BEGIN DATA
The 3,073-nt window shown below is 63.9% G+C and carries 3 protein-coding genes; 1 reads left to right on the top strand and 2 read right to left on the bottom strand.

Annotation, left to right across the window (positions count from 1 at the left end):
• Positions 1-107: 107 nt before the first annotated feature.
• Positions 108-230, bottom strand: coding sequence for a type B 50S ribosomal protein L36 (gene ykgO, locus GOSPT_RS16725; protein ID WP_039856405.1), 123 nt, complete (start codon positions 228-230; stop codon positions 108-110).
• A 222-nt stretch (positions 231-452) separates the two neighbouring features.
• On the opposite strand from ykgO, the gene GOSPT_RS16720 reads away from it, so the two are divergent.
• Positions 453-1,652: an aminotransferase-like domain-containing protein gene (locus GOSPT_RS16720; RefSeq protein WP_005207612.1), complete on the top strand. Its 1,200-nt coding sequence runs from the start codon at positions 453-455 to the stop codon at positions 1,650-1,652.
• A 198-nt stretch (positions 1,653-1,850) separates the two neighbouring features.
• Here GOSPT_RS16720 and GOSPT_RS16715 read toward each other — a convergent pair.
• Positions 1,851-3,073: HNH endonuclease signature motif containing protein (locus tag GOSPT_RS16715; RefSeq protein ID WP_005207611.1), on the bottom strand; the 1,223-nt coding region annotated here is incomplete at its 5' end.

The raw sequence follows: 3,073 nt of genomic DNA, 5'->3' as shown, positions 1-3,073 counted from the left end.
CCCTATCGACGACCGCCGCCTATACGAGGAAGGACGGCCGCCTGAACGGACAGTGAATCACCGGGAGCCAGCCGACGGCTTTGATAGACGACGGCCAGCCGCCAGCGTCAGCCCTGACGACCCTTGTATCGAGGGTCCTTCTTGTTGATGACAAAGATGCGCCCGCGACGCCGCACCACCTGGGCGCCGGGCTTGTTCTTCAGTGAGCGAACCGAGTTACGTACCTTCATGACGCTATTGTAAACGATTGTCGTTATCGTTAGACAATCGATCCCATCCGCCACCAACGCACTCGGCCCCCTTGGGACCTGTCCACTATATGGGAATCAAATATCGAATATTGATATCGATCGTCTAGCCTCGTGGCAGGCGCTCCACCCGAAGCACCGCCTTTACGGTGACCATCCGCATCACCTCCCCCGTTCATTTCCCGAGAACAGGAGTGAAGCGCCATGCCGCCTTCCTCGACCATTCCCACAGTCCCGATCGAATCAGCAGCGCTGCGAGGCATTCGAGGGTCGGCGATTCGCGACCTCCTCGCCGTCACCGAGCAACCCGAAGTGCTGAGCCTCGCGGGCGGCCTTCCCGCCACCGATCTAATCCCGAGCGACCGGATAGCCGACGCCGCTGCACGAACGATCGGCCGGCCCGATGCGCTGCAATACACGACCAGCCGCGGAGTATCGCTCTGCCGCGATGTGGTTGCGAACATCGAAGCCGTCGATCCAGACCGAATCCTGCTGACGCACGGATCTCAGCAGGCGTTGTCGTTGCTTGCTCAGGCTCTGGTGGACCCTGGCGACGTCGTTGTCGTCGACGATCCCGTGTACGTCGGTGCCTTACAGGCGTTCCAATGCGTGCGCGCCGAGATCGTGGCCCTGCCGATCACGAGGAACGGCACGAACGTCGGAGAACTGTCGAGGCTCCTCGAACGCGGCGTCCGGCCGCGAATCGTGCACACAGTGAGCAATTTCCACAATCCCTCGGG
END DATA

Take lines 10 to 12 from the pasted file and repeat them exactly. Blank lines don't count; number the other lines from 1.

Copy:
• Positions 1,851-3,073: HNH endonuclease signature motif containing protein (locus tag GOSPT_RS16715; RefSeq protein ID WP_005207611.1), on the bottom strand; the 1,223-nt coding region annotated here is incomplete at its 5' end.

The raw sequence follows: 3,073 nt of genomic DNA, 5'->3' as shown, positions 1-3,073 counted from the left end.
CCCTATCGACGACCGCCGCCTATACGAGGAAGGACGGCCGCCTGAACGGACAGTGAATCACCGGGAGCCAGCCGACGGCTTTGATAGACGACGGCCAGCCGCCAGCGTCAGCCCTGACGACCCTTGTATCGAGGGTCCTTCTTGTTGATGACAAAGATGCGCCCGCGACGCCGCACCACCTGGGCGCCGGGCTTGTTCTTCAGTGAGCGAACCGAGTTACGTACCTTCATGACGCTATTGTAAACGATTGTCGTTATCGTTAGACAATCGATCCCATCCGCCACCAACGCACTCGGCCCCCTTGGGACCTGTCCACTATATGGGAATCAAATATCGAATATTGATATCGATCGTCTAGCCTCGTGGCAGGCGCTCCACCCGAAGCACCGCCTTTACGGTGACCATCCGCATCACCTCCCCCGTTCATTTCCCGAGAACAGGAGTGAAGCGCCATGCCGCCTTCCTCGACCATTCCCACAGTCCCGATCGAATCAGCAGCGCTGCGAGGCATTCGAGGGTCGGCGATTCGCGACCTCCTCGCCGTCACCGAGCAACCCGAAGTGCTGAGCCTCGCGGGCGGCCTTCCCGCCACCGATCTAATCCCGAGCGACCGGATAGCCGACGCCGCTGCACGAACGATCGGCCGGCCCGATGCGCTGCAATACACGACCAGCCGCGGAGTATCGCTCTGCCGCGATGTGGTTGCGAACATCGAAGCCGTCGATCCAGACCGAATCCTGCTGACGCACGGATCTCAGCAGGCGTTGTCGTTGCTTGCTCAGGCTCTGGTGGACCCTGGCGACGTCGTTGTCGTCGACGATCCCGTGTACGTCGGTGCCTTACAGGCGTTCCAATGCGTGCGCGCCGAGATCGTGGCCCTGCCGATCACGAGGAACGGCACGAACGTCGGAGAACTGTCGAGGCTCCTCGAACGCGGCGTCCGGCCGCGAATCGTGCACACAGTGAGCAATTTCCACAATCCCTCGGG